Spiderman’s Uncle Ben once said, “With great power comes great responsibility.” This post doesn’t have anything to do with defeating the Green Goblin, but this quote always comes to my mind. When thinking about emerging forms of media, we’re constantly reminded that technology is only getting smarter. More sophisticated forms of technology enable more interactive, immersive experiences for marketers to create for prospective customers.
For example, Toshiba is developing “digital changing booths” that allow customers to virtually try on clothes through a display using 3D scanners and cameras. While this technology has been attempted by brands in the United States and Europe in years past, none have reached Toshiba’s level of sophistication. Imagine the impact that such a fully formed, developed technology could have on fashion retail marketing. It could be revolutionary. It could improve the lives of individuals who cannot change clothing without assistance, or those too ashamed of their bodies to try on new clothes.
Now, on the other hand…
Sophisticated technology can also have some pretty scary implications for marketing, too. I’m specifically referring to a 2013 “prankvertising” stunt in Brazil to promote the release of the latest Chucky film, horror’s lovable red-haired “doll.” (Yes, that Chucky.)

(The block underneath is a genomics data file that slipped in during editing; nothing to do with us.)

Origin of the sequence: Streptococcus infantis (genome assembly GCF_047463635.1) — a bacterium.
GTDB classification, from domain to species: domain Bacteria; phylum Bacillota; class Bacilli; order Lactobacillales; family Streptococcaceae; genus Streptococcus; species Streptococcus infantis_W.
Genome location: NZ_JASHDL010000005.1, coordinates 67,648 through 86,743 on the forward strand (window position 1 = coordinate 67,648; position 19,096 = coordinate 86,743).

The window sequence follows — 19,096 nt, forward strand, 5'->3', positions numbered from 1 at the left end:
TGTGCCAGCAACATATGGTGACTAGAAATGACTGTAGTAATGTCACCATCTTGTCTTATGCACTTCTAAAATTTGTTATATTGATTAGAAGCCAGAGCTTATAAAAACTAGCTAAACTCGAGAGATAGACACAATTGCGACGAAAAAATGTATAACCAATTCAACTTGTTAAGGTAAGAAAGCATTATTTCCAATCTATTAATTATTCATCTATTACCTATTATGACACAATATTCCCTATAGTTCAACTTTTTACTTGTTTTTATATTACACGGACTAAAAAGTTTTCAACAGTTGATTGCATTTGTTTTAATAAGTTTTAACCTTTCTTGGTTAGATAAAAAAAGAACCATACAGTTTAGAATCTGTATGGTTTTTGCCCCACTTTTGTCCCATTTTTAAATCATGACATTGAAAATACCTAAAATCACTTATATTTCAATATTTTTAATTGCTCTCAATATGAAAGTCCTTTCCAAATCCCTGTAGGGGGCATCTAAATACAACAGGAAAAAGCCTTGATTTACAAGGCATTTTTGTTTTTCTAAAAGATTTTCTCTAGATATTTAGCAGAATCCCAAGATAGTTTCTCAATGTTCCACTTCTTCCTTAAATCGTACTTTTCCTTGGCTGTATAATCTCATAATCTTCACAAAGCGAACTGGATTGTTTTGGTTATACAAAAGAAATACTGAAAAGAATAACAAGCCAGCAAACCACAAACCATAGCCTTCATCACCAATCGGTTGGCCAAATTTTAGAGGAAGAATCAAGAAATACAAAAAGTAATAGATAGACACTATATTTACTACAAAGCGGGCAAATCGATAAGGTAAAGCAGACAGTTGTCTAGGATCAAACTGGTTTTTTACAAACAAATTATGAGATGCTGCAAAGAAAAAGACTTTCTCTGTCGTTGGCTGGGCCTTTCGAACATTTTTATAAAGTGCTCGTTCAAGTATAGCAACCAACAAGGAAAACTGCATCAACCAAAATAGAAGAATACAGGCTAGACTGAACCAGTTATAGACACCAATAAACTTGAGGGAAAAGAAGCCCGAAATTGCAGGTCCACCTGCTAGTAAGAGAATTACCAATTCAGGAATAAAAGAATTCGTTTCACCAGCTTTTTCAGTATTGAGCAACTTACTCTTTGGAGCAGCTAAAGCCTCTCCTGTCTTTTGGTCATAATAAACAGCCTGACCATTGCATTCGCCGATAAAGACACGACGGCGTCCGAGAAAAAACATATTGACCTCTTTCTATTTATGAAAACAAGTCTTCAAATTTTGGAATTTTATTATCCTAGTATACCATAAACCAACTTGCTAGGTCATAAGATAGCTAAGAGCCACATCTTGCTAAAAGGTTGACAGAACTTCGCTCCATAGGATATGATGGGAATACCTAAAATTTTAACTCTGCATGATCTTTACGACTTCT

Retrieved from Fanpop.com
Sorry for the scary image. I don’t like it any more than you do. Unless you like these movies. In that case, my sincere apologies.
In a lighted billboard at a bus stop in Brazil, an actor dressed like Chucky actually stood inside the billboard to spook unsuspecting transit riders. No one knew that a real actor was actually posing as Chucky. A normal bus stop poster/billboard it most certainly was not! Hidden cameras captured riders casually waiting for the bus. After a few seconds, Chucky’s signature laughter would be heard and the lights would flicker. While this spooked some, many still seemed relatively unfazed. However, a few seconds after that, the actor playing Chucky would suddenly “bust” through the poster, running after petrified and unsuspecting patrons with a toy knife. You can see the petrifying video here.
Personally, I don’t think such an adver-“prank” would ever “fly” here in the United States. I was shocked to discover that Universal actually approved this prank, given the potential for lawsuits. I don’t find such a prank to be funny at all, especially given current circumstances. Being chased by a “doll” wielding a knife, while perhaps “sounding” somewhat harmless, would actually be horrifying – and potentially scarring to many. Growing up in the United States, have I become too “PC” or do you agree with my thoughts?
Do you think that this is another example of a company using their marketing power for “evil” instead of “good”? Do we agree with me that we have a “responsibility” as marketers to consider the implications of our decisions? Let me know in the comments below!